Mar. 19 -- WEDNESDAY, March 18 (HealthDay News) -- Older men and postmenopausal women who have one or two glasses of beer or wine a day appear to have stronger bones than both nondrinkers and heavy drinkers, a new study suggests.
Moderate drinking has been associated with decreasing the risk for heart disease, but it also has been linked to increasing the risk for some cancers. And though their study found that beer and wine could be beneficial to bone strength, the researchers cautioned that people need to balance the risks and benefits of alcohol with their individual health concerns.
"We were looking at the relationship between different types of alcohol and bone mineral density [BMD] because there is a controversy about how it might affect bone," said lead researcher Katherine L. Tucker, director of the Dietary Assessment and Epidemiology Research Program at the Jean Mayer USDA Human Nutrition Research Center on Aging at Tufts University in Boston.
Alcohol was protective of BMD in older men and postmenopausal women, Tucker said, "but we didn't see any relationship in premenopausal women."
Among women, she said, wine was very protective, and in men, beer was the most protective, "partly because men drink more beer and women drink more wine," she said. Drinking liquor was less protective, she added.
And men who had more than two drinks a day actually had the lowest BMD, Tucker said.
What that suggests is that the relationship is complex but there might be components in beer and wine that could help protect bone. For example, beer contains silicon, which has been associated with stronger bone. In wine, polyphenols, which have been linked to protection from heart disease, might also protect bone, she said.
The report is published in the April issue of the American Journal of Clinical Nutrition.
For the study, Tucker's team collected data on 1,289 postmenopausal women, 248 premenopausal women and 1,182 men who took part in the Framingham Osteoporosis Study, an offshoot of the original Framingham Heart Study. The researchers looked at data on their drinking habits and took BMD measurements in their hips and spine.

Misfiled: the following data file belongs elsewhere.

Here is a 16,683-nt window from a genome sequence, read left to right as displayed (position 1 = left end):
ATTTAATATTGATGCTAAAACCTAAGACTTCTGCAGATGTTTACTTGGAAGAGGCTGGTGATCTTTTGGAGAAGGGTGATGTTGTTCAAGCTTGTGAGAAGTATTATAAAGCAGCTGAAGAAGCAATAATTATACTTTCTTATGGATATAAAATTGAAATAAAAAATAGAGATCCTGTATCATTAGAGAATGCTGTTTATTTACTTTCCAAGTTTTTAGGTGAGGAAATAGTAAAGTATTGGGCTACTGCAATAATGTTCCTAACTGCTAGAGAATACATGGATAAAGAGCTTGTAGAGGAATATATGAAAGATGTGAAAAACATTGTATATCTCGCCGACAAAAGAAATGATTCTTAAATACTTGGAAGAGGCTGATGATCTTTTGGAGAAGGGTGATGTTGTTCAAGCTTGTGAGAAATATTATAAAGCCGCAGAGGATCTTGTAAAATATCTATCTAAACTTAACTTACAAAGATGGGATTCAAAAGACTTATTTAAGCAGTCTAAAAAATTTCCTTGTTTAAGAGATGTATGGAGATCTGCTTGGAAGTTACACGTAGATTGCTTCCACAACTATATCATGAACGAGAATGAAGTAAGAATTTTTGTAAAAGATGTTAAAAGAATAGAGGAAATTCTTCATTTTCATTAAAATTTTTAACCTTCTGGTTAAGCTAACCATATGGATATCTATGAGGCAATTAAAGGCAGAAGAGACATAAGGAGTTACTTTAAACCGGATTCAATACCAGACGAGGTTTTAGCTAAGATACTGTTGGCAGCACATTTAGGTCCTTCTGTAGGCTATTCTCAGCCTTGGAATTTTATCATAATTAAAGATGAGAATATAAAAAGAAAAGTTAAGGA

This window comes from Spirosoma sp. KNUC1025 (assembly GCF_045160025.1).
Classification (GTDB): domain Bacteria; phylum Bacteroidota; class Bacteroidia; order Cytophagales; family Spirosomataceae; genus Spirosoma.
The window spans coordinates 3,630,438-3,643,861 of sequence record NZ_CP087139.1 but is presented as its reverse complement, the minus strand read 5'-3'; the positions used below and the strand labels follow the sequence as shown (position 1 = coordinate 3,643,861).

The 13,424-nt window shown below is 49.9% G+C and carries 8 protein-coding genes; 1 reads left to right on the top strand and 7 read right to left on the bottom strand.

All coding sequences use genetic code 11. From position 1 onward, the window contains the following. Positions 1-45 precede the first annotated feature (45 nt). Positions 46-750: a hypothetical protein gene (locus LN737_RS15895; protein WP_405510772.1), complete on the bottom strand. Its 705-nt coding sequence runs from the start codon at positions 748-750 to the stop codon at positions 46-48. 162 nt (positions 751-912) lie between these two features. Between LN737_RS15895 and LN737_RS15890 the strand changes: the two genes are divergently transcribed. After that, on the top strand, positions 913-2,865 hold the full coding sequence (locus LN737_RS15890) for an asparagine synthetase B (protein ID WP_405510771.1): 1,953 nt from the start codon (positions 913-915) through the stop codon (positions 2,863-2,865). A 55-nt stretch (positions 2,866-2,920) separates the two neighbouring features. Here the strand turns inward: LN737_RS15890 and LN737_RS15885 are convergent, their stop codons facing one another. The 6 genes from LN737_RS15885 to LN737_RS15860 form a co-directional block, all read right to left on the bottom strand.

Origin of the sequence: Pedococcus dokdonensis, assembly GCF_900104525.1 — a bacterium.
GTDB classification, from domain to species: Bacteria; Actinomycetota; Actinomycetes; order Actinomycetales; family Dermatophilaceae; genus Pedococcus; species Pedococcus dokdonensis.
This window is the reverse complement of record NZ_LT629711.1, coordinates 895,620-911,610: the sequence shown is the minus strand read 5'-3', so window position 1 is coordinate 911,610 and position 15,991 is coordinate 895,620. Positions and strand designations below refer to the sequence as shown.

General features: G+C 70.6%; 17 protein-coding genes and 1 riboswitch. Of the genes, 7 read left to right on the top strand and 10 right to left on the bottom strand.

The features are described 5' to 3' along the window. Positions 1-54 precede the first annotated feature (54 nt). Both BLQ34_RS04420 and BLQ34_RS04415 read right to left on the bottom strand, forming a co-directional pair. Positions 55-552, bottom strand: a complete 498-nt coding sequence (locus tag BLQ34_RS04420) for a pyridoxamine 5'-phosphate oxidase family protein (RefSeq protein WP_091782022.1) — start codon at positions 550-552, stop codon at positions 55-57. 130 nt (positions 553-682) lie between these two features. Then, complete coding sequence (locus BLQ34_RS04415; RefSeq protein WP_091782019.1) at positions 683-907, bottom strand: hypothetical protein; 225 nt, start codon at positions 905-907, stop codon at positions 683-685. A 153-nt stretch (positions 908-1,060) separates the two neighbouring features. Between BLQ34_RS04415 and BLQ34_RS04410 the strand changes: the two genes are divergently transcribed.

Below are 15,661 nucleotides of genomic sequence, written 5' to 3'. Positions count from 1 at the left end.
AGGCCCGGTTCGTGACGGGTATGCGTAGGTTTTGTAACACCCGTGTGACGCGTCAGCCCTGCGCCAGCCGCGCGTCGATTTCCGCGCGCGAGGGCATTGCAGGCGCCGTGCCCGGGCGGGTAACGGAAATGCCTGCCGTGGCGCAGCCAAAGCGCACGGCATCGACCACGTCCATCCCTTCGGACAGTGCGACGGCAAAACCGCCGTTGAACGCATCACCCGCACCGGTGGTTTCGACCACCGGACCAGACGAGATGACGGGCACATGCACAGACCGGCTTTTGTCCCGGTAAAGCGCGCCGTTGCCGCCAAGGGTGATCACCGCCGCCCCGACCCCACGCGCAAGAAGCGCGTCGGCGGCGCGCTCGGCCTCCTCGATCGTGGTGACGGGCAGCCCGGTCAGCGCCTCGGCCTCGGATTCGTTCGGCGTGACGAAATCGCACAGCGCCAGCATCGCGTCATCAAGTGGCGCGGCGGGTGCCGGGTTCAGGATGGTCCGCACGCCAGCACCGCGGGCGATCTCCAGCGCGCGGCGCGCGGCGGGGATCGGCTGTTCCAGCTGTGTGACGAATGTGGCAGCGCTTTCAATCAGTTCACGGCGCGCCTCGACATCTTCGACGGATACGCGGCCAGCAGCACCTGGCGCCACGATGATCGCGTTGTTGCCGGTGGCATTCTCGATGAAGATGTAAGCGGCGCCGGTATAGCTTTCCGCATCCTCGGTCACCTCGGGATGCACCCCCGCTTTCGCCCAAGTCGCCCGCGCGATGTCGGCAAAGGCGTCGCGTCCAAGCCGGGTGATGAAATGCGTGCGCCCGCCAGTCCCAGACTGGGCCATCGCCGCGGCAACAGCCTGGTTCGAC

Men who had one to two drinks of beer or alcohol a day had about 3 percent to 4 percent higher hip BMD than nondrinkers, the study found. In postmenopausal women who had more than two alcoholic drinks a day, including wine, hip and spine BMD measurements were found to be 5 percent to 8 percent greater than in women who didn't drink.
Although moderate drinking improved BMD, men who had more than two drinks a day had hip and spine BMD measurements 3 percent to 5 percent lower than in men who drank less, the study reported.
"Moderate intake of beer or wine is good for bone, but heavy drinking is bad," Tucker said. Heavy drinking is a major risk factor for osteoporosis, she added.
In addition, postmenopausal women have to balance the fact that any alcohol is associated with an increased risk for breast cancer, Tucker said.
"You really need to think about your own health risks and your family history and balance those," she said. "If your primary concerns are heart disease and osteoporosis, then a glass or two of wine is probably helpful. But if your primary concern is breast cancer, you really need to be careful of any alcohol."
Even moderate drinking can increase the risk of cancer in postmenopausal women, according to a study published in the Feb. 24 online edition of the Journal of the National Cancer Institute. The study, which included more than 1.2 million middle-age women, found that moderate drinking accounts for 13 percent of breast, liver, rectum and upper respiratory/digestive tract cancers.
Dr. Robert P. Heaney, a bone and nutrition expert at Creighton University in Omaha, Neb., said he agreed that moderate drinking is good for bone.
"This study should be taken as confirmatory," Heaney said. "As the authors note, a bone benefit from moderate alcohol consumption has been described several times previously. The current study sought mainly to tie up some of the loose ends around the previously described findings."
"It can be said to boil down to the three basic features of good nutrition: moderation, variety and balance," he said. "Or, put another way: A little bit is better than none, and too much is too much."
The U.S. National Institute of Arthritis and Musculoskeletal and Skin Diseases has more on bone health.
SOURCES: Katherine L. Tucker, Ph.D., director, Dietary Assessment and Epidemiology Research Program, Jean Mayer USDA Human Nutrition Research Center on Aging, Tufts University, Boston; Robert P. Heaney, M.D., professor, medicine, Creighton University, Omaha, Neb.; April 2009 American Journal of Clinical Nutrition